As far as I understand, white LEDs and CFLs both use phosphor mixtures to convert part of their primary emission spectrum to longer wavelengths. What puzzles me is the difference in the resulting spectra.
I would expect these to be similar as the spectra are mainly phosphor dependent, but in reality they differ significantly between both lamp types:
I understand the stronger blue peak in the LED spectrum, what is just the primary emission shining through the phosphor.
But the CFL lamps show characteristic peaks, as I know them from typical X-Ray phosphors like GOS:Tb - and the LED spectrum is much smoother.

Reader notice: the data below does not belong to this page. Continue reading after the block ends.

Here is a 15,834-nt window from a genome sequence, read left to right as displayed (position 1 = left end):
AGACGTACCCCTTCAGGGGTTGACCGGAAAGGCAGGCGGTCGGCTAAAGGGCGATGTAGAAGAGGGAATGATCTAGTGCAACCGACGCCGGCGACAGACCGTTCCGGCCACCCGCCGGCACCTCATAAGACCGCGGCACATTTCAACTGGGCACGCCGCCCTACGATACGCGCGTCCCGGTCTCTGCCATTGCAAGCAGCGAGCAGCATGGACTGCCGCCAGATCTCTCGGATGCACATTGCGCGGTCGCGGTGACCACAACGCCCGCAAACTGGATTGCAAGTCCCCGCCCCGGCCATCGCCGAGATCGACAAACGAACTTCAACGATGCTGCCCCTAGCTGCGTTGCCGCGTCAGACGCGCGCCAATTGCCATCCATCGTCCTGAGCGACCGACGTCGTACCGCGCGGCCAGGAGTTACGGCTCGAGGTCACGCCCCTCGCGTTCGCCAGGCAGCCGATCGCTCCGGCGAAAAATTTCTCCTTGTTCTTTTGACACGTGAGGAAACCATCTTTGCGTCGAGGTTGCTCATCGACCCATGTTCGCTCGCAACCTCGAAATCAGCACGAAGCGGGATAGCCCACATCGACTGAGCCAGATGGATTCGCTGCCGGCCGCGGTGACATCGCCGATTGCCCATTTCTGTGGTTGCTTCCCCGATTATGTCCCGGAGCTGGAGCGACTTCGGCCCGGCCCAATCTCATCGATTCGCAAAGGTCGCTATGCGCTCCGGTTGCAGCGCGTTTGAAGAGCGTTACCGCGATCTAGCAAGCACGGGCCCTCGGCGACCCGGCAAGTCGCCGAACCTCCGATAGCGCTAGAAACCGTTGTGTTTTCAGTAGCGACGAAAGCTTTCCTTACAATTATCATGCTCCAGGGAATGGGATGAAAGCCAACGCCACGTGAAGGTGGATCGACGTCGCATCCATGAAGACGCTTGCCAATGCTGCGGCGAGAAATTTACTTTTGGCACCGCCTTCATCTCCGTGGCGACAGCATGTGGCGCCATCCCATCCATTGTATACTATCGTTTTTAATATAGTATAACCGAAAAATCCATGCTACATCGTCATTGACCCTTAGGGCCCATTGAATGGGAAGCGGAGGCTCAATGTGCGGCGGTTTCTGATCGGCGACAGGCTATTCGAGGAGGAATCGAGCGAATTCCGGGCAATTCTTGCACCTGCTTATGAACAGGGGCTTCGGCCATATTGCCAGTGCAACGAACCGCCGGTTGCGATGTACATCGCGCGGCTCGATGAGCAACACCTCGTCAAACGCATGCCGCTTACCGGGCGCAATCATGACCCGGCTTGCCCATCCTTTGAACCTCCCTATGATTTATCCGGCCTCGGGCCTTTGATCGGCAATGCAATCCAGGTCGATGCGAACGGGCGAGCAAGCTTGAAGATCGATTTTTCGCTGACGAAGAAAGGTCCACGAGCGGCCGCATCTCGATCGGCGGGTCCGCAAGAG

The question, straight to the point: why are these spectra so different?
And in more detail: Does this mean, that LEDs can use different phosphors than CFL lamps? If yes, why are these not available for CFL - are they too instable in contact with the plasma? Why do these phosphors have broader emission peaks? Are these organic compounds?
Thanks in advance.